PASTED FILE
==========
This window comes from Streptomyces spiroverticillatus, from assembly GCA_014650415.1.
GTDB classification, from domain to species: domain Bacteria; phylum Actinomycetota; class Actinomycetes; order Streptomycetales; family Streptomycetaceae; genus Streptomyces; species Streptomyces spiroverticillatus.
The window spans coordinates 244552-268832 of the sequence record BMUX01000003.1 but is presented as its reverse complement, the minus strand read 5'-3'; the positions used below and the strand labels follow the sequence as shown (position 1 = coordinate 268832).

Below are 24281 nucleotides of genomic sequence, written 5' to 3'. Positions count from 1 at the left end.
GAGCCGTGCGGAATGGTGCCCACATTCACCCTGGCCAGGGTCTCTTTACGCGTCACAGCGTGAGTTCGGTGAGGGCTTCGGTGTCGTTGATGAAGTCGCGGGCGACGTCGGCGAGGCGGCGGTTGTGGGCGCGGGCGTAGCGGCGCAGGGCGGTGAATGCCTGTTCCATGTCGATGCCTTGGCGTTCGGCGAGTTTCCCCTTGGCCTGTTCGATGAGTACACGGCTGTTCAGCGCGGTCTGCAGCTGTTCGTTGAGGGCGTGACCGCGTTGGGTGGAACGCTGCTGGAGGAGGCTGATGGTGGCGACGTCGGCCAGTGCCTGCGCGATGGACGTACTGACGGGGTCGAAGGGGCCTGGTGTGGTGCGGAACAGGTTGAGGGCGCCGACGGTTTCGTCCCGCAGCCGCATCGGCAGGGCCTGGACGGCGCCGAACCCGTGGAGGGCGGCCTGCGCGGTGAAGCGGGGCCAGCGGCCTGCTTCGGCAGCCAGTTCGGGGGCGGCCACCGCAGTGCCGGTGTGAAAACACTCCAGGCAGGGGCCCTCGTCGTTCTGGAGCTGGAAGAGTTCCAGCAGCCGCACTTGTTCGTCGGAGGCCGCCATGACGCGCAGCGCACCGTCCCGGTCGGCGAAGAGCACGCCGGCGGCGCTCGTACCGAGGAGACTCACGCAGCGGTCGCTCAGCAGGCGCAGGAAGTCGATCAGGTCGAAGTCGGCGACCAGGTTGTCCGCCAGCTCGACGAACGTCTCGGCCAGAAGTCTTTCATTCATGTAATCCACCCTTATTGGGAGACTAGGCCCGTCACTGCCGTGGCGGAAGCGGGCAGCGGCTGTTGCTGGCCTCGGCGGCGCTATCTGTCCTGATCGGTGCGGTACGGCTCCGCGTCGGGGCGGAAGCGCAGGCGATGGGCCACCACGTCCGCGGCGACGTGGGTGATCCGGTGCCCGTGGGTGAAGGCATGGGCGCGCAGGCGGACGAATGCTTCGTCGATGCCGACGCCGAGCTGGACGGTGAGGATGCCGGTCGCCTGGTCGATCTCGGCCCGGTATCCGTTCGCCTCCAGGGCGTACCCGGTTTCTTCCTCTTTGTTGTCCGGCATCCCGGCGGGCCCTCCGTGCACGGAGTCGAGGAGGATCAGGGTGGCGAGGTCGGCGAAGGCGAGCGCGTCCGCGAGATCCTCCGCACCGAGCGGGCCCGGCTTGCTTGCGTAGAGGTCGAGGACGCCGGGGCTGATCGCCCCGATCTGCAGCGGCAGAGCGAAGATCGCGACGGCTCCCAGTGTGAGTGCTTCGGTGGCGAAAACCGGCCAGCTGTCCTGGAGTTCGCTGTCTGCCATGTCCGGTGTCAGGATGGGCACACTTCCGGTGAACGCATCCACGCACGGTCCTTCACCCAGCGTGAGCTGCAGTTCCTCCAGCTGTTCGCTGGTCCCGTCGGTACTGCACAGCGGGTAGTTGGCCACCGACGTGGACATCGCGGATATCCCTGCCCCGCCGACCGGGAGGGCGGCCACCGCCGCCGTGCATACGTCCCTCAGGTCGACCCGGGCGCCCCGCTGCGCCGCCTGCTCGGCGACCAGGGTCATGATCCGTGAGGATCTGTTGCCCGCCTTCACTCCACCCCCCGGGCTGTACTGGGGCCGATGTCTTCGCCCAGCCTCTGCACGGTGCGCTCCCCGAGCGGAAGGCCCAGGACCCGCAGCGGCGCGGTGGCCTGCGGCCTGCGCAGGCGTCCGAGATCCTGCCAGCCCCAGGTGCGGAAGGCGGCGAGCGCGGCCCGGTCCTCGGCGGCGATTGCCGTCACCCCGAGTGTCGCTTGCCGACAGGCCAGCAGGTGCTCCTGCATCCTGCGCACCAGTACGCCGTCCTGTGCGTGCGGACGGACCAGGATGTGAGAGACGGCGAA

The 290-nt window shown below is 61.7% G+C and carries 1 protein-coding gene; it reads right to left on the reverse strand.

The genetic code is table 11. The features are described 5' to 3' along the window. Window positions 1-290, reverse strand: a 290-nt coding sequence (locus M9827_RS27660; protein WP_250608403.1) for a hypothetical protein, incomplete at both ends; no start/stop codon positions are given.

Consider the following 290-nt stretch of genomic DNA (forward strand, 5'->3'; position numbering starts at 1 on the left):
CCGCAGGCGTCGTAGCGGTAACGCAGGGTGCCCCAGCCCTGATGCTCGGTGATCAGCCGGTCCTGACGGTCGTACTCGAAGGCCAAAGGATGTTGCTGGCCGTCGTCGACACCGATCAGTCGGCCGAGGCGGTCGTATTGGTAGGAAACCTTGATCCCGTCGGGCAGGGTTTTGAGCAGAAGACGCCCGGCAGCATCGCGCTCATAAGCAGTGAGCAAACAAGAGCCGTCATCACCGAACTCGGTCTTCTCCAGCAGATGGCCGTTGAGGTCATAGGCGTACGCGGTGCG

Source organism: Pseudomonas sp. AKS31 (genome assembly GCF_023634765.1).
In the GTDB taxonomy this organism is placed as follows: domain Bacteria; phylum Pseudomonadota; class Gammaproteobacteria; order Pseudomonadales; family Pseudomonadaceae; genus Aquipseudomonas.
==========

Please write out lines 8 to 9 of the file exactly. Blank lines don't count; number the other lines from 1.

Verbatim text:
Consider the following 290-nt stretch of genomic DNA (forward strand, 5'->3'; position numbering starts at 1 on the left):
CCGCAGGCGTCGTAGCGGTAACGCAGGGTGCCCCAGCCCTGATGCTCGGTGATCAGCCGGTCCTGACGGTCGTACTCGAAGGCCAAAGGATGTTGCTGGCCGTCGTCGACACCGATCAGTCGGCCGAGGCGGTCGTATTGGTAGGAAACCTTGATCCCGTCGGGCAGGGTTTTGAGCAGAAGACGCCCGGCAGCATCGCGCTCATAAGCAGTGAGCAAACAAGAGCCGTCATCACCGAACTCGGTCTTCTCCAGCAGATGGCCGTTGAGGTCATAGGCGTACGCGGTGCG